Is There a Role for Genetic Testing in Sports?


The last 15 years have witnessed a boom of genetic tests for sport performance. They relate to both the ability to predict athletes at higher risks for specific injuries, and to the ability to predict athletic talent. They raise scientific and ethical issues related to confidentiality, conflict of interest of the sports physician, informed consent in children and the possible infringement on the athlete's autonomy. We distinguish here genetic tests for injury prevention in four cases: (1) concussion‐related traumatic brain injuries; (2) sudden‐cardiac arrest‐related conditions; (3) overexertion complications related to the sickle‐cell anaemia trait; (4) Achilles tendinopathies and anterior crucial ligament ruptures. In addition, we discuss direct‐to‐consumer genetic tests for athletic performance prediction in children. We argue that although the former kind of genetic tests has utility, within the bounds of specified limitations, the latter is both ethically and scientifically problematic.

Key Concepts:

  • Genetic tests, whether administered by a doctor or as a direct‐to‐consumer product, cannot accurately predict an individual's predisposition to a greater risk of concussion, and should not be used in deciding whether or not athletes should return to play after a traumatic brain injury.

  • Genetic testing can play an important role in evaluating an athlete's risk of sudden cardiac‐arrest‐related conditions and could be included in rigorous preparticipatory screenings, but they should not be used as the basis for mandatory exclusion of individuals from participation in professional sports as that would constitute an infringement of their autonomy.

  • Genetic screening for sickle cell anaemia trait is able to identify individuals at higher risk of developing possibly fatal overexertion complications on the field of play. The mandatory genetic screening for the sickle cell trait as that put in place by NCAA should make sure not to discriminate against carriers of the trait and, in particular, not to target African‐Americans where the prevalence of the trait is higher. The NCAA should consider extending the screening to student athletes of all Divisions.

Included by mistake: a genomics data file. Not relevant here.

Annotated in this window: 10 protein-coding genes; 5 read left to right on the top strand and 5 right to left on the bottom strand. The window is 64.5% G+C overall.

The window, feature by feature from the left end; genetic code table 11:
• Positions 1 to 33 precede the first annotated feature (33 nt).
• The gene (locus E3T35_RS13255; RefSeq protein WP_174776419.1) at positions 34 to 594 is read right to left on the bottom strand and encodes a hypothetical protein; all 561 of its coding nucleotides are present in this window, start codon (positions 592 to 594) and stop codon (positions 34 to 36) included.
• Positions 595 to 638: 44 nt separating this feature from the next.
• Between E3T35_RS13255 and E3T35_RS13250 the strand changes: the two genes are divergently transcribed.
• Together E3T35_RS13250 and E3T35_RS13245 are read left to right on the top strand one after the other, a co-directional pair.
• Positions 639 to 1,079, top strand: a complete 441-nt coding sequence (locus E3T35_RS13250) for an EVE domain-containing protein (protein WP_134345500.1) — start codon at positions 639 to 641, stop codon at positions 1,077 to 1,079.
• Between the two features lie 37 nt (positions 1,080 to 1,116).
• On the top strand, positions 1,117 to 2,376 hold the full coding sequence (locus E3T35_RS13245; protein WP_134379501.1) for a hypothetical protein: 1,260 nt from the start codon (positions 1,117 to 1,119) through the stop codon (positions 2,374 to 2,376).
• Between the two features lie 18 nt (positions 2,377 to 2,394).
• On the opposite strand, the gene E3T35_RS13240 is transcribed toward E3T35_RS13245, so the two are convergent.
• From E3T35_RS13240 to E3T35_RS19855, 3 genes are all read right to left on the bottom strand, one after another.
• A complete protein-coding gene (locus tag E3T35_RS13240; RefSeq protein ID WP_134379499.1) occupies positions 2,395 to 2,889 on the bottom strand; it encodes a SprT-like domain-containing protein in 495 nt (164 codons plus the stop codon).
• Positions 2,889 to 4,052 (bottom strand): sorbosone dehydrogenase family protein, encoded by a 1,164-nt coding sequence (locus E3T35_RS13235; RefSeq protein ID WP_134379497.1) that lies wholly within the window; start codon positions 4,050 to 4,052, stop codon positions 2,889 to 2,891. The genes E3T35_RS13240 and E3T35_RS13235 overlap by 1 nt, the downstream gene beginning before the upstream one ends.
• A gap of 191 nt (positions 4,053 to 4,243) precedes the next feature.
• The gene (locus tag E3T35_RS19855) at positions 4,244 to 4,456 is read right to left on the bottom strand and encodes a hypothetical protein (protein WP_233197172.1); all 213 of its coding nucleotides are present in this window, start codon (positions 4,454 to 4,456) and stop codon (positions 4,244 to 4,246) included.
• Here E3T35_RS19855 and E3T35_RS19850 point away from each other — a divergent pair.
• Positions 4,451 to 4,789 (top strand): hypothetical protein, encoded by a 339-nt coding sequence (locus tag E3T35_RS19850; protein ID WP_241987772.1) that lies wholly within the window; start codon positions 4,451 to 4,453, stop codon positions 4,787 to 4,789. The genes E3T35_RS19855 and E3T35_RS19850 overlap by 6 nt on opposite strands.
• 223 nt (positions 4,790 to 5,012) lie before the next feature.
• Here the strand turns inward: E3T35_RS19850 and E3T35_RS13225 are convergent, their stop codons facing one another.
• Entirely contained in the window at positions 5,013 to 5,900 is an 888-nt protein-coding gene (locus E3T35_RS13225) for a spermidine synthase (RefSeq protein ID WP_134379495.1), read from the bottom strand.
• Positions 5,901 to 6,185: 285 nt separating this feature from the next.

• Genetic tests for an athlete's predisposition to Achilles tendinopathies and anterior cruciate ligament (ACL) injuries can and should be incorporated in a multifactorial risk model for the prediction of individuals at higher risk of this kind of injuries and for personalised training and prevention, but it should be noted that this kind of tests are not diagnostic in nature and that other nongenetic factors should always be taken into account in the prediction of individuals at a higher risk of developing injuries of Achilles tendon and ACL.

  • DTC genetic tests claiming to be able to predict athletic performance or athletic potential make overstated marketing claims and should not be taken seriously. In addition, they raise specific problems of informed consent in children, and of confidentiality and informed consent when used in the context of professional sports medicine.

Keywords: DTC‐genetic tests; sudden cardiac arrest; talent; traumatic brain injury; Achilles tendinopathy; anterior crucial ligament rupture; concussion; sickle‐cell anaemia; children; autonomy; return to play


American Haematology Association (2012) ‘ASH Policy Opposes Mandatory Sickle Cell Trait Screening for Athletic Participation, Recommends Universal Training Interventions & Additional Research’. and ‘Statement on Screening for Sickle Cell Trait and Athletic Participation’.‐statements/7704.aspx (accessed 30 January 2013).